Conclusion (Don’t Feed the Trolls)

Social Justice Warriors is a game that is very well executed as a piece of satire and as a metaphor. It has a lot of deep subtext about internet arguments that is relevant now more than ever considering the recent events with Gamergate. It is done in a way that can apply to you regardless of what your opinions on the matter are and does not show a bias towards either side. As such, I can greatly appreciate that this game exists despite the lack of balance.

As a game, Social Justice Warriors is kind of mediocre due to having limited content, low production values, and unbalanced gameplay. However, the game has a very unique charm to it and it offers a lot of depth in its presentation. It is similar to DLC Quest in that most people will not remember it for its gameplay, but for its personality and themes. However I will say that Social Justice Warriors is overpriced at eight dollars.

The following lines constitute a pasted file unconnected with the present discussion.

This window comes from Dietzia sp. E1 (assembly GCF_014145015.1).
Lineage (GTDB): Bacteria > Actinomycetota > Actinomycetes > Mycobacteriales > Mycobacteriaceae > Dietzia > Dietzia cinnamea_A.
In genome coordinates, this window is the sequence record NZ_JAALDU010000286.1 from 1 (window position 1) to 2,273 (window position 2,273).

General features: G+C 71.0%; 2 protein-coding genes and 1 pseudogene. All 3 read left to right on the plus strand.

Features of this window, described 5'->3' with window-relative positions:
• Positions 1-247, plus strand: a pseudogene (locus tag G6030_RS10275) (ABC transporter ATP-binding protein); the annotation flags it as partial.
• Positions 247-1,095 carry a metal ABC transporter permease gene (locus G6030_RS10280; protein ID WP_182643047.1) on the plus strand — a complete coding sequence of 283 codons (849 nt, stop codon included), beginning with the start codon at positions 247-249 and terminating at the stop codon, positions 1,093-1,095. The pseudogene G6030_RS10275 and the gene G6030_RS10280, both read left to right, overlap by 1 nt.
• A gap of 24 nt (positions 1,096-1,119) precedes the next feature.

I will say that this is a game I would like to see a sequel to simply because of how much more opportunities will be opened up. Social Justice Warriors already handled every symbolic aspect about as well as it could have, so it would be great to see a sequel more focused on gameplay and humor than this one. As such, it is recommended to check out Social Justice Warriors simply for that reason alone, and due to it having enough to it to at least be worth playing once.

Rating: 7

Product Release: Social Justice Warriors (US, 02/27/15)